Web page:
IT'S less than three years since Katie Archibald abandoned a telesales job - mattresses and beds in the family company - shelving university plans to pursue a cycling career. Within weeks she was in Britain's gold-medal pursuit team at the 2013 European Championships, and within a year had become Scotland's first female World Champion and Commonwealth bronze medallist. She has since won five more European golds, and the Olympic podium beckons.

But she has harboured a secret while battling injury which threatened to keep her from Rio. She ruptured a posterior cruciate ligament in a bike accident, cornering too fast on a Cheshire lane. Yet that's only half the story. She came off her motorbike at 70mph. So confirmation this week of World Championship selection is enormous relief.

"Previously, I thought I'd at least be on the plane to Rio, but then I crashed my motorbike. I just said I'd crashed my bike. It was not quite a lie, but I didn't just come of at 30mph. I also fractured the head of radius in my elbow. The bike has now gone. The girls voted as a team that we'd use more standardised transport until August.

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"It was stupid, but I did not put anyone else in danger. I went slamming into a corner as fast as I possibly could.

"I just enjoy riding the bike. I'm more of a racer than trainer. Some girls in the squad are just dedicated at riding a bike, but I am dedicated to getting to the finish line first. It involves a lot of training, but if I could, I'd always just race."

Her father, Ian, was among Scotland's brightest young athletics prospects, but lost interest after breaking the 1500 equivalent of four minutes for the mile. Ranked second to the iconic Graham Williamson in 1983, Archibald twice won the Scottish 1500m title, out-sprinting Nat Muir for the second - no mean feat. Williamson and Muir still hold the national best at the mile and 5000m.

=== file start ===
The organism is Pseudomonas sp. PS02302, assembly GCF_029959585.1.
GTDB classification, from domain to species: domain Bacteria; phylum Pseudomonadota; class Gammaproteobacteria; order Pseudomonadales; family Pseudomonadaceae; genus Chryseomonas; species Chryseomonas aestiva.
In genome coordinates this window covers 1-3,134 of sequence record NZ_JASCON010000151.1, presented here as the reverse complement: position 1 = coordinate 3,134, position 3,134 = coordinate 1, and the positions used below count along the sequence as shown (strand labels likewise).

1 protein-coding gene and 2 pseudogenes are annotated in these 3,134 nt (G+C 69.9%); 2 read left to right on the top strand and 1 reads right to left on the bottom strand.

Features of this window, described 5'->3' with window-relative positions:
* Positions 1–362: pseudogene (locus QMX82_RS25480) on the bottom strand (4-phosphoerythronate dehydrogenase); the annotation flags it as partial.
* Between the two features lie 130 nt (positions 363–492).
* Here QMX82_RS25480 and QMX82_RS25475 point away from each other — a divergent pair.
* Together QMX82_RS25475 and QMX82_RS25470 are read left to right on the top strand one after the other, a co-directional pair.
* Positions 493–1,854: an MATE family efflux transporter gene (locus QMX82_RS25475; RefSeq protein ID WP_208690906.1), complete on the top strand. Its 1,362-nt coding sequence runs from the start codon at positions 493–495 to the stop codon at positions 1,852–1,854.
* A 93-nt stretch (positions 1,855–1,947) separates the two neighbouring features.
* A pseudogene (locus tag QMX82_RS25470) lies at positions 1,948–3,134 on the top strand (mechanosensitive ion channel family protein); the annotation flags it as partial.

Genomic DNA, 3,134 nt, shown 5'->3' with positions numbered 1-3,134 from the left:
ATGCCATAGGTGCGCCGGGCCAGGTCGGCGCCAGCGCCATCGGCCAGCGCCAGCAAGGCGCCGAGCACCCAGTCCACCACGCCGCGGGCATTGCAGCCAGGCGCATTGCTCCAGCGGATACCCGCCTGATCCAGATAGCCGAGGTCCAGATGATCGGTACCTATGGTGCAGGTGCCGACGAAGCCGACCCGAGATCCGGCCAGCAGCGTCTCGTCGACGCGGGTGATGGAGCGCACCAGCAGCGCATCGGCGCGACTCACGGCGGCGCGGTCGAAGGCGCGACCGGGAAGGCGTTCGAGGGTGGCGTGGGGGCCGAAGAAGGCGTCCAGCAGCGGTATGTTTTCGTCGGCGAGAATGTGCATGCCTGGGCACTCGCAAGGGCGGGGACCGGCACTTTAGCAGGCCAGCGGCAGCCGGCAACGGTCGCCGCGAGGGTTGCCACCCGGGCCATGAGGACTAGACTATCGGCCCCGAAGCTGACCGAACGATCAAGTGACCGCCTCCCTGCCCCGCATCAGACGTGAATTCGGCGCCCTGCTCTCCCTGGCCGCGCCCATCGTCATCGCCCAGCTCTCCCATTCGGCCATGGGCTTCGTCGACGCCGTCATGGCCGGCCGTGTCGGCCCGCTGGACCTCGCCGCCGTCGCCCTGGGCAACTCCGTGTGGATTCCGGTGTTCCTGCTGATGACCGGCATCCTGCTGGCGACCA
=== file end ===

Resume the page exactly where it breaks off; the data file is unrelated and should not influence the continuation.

"The sport was more fun on the way up than when I got there," said Ian. "I really didn't enjoy athletics and much prefer cycling - more application of intellect."

Officials once ran the sport as their own fiefdom, seeming to regard competitors as an inferior species. "I'd won the national title, but they would not pick me for Scotland. If I wouldn't help them, they wouldn't help me."

He became absorbed by cycling, so when he took Katie up Mt Ventoux when she was 14, he'd made the notorious Tour de France climb, "loads of times. I was the father from hell," he confides.

Katie confirms the root of competitive instincts: "He never let us win at anything in life, whether it was a game of chess or climbing a hill."

Competitive juices also flow in her sister, cross-country internationalist Rosie Smith. With the national championships scheduled for Falkirk a week today [NB NB on Saturday Feb 27] she hopes to break her duck. Thrice in the past four years Rosie has been runner-up for the senior title. She has twice been third, but has led Hunters Bog Trotters to team gold, silver, and bronze.